Relying on expertise
July 2, 2012
by Steve Krut
The foodservice industry has become a bigger stage with fewer but more polished and well-heeled players. That’s why it’s refreshing to see a small company continuing to grow by hanging its hat on old-fashioned service.
Reliable Brothers Inc. is one of those small, independent companies that has remained in its Albany, NY, base, but has continually innovated to keep pace with, and in many cases stay ahead of, the larger competition.
Manager Ben Anderson is kindly philosophical about those national competitors:
“We think they do a good job and appreciate them,” he says. “But their strengths make us keep refining and improving what we do. We see our biggest opportunities through the individualized service, knowledge and expertise we bring to the table.”
The fourth-generation purveyor delivers portion-cut meats within a 70-mile radius from its 13,000-sq.-ft. processing facility located in an industrial park in the Albany suburb of Green Island. About 650 active hotel-restaurant-institutional (HRI) customers are serviced two to three times a week by its small but efficient fleet of seven trucks.
But it is Reliable Brothers’ custom-cutting-and-service approach that keeps the business a notch ahead of the field.
“We try to offer same-day delivery and will make every effort to get a last-minute order on a truck,” Anderson says, adding that “if it hasn’t left yet, that order is on that truck.” This is not the norm in the HRI trade.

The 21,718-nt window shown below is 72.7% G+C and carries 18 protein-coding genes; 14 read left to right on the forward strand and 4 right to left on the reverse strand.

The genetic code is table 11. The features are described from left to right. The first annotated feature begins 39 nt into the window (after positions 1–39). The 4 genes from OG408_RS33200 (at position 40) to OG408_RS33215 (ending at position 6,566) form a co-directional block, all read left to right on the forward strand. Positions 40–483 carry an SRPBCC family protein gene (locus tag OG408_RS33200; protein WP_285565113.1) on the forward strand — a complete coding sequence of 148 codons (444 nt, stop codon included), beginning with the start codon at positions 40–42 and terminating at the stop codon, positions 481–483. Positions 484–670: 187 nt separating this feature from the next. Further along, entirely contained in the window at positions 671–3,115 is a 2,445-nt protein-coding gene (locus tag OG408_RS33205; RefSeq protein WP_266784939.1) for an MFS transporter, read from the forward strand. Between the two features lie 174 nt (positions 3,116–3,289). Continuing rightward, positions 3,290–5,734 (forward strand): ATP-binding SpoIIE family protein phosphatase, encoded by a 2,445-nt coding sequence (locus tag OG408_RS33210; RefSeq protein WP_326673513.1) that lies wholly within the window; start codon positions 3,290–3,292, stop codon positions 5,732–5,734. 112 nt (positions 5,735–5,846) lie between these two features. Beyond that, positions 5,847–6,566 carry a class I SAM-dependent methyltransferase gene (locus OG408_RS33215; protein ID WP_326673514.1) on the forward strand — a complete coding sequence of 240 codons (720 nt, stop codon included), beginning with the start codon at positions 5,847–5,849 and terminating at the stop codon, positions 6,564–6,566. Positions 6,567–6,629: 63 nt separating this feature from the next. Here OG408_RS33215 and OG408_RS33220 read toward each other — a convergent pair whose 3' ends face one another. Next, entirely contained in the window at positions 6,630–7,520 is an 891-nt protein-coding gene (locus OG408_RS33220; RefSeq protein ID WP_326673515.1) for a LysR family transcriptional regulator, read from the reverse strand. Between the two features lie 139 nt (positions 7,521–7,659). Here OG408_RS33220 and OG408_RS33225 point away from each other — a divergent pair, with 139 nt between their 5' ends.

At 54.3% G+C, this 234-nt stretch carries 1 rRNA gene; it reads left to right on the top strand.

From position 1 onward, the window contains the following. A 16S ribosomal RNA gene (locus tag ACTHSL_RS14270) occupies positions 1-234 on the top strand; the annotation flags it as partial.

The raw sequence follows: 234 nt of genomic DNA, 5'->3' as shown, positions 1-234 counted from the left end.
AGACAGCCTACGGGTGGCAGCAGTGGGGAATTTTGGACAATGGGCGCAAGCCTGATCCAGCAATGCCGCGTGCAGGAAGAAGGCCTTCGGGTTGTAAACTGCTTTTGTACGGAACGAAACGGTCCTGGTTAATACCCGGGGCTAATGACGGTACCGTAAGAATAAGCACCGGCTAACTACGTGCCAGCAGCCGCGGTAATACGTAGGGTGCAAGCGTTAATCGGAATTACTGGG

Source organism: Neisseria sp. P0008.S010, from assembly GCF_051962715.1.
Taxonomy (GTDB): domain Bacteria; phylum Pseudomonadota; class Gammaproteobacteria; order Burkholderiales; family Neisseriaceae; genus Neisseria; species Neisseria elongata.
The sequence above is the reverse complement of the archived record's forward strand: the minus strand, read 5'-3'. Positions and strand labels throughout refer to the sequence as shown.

“Everything we do is with an eye toward greater efficiency. With soaring fuel costs, we’ve gone to the most efficient type of vehicles. When we built the new plant 10 years ago, we were thinking ‘green’,” he explains. “We are powered by hydro-electric throughout. Five years after it was completed, we changed the entire plant-lighting system to get one that was more cost-effective.”
He points out that Reliable Brothers places great trust in its employees, including the drivers, whose feedback is critical to adjusting routes.
“They really are family to us and we’re proud to say we’ve never had to lay off a single employee,” Anderson says. “They see and interact with our customers daily and know where we need to change in the way we do things. We have very little worker turnover and value every employee greatly.”
A peek at the firm’s website (reliablebrothers.com) reveals an almost unbelievable variety of products, a list 17 pages long! It includes beef, pork, veal, poultry and seafood – the stock of most purveyors. But the list also boasts an array of deli items, cheeses, appetizers, vegetables, pastas, sauces, soups, desserts, dressings, breads and wraps, paper and miscellaneous supplies, such as eggs and pizza boxes. They offer suckling pigs, ready-to-cook fresh pastrami and even have a crawfish-andouille ravioli in their nuovo pasta section.
While most HRI suppliers list standard portions available, Reliable Brothers feels a potent plus for their business is their willingness to also make those cuts to the customer’s exacting specifications.
The company traces its roots to 1935 when the Armenian Buchakjian family purchased an existing business in Albany’s center-city outdoor farmers market. They were known as Reliable Brands and featured dairy and produce in addition to the meats they custom cut for the city’s restaurants and diners. Anderson grew up as a friend of the family, particularly of brothers Kyle and Van Buchakjian, now vice president and president, respectively. Their father, Richard, who is an owner, is one of five key personnel who staff the office, lending greater credence to Ben’s claim of strong product knowledge. The firm changed its name to Reliable Brothers Inc., when the new facility was built.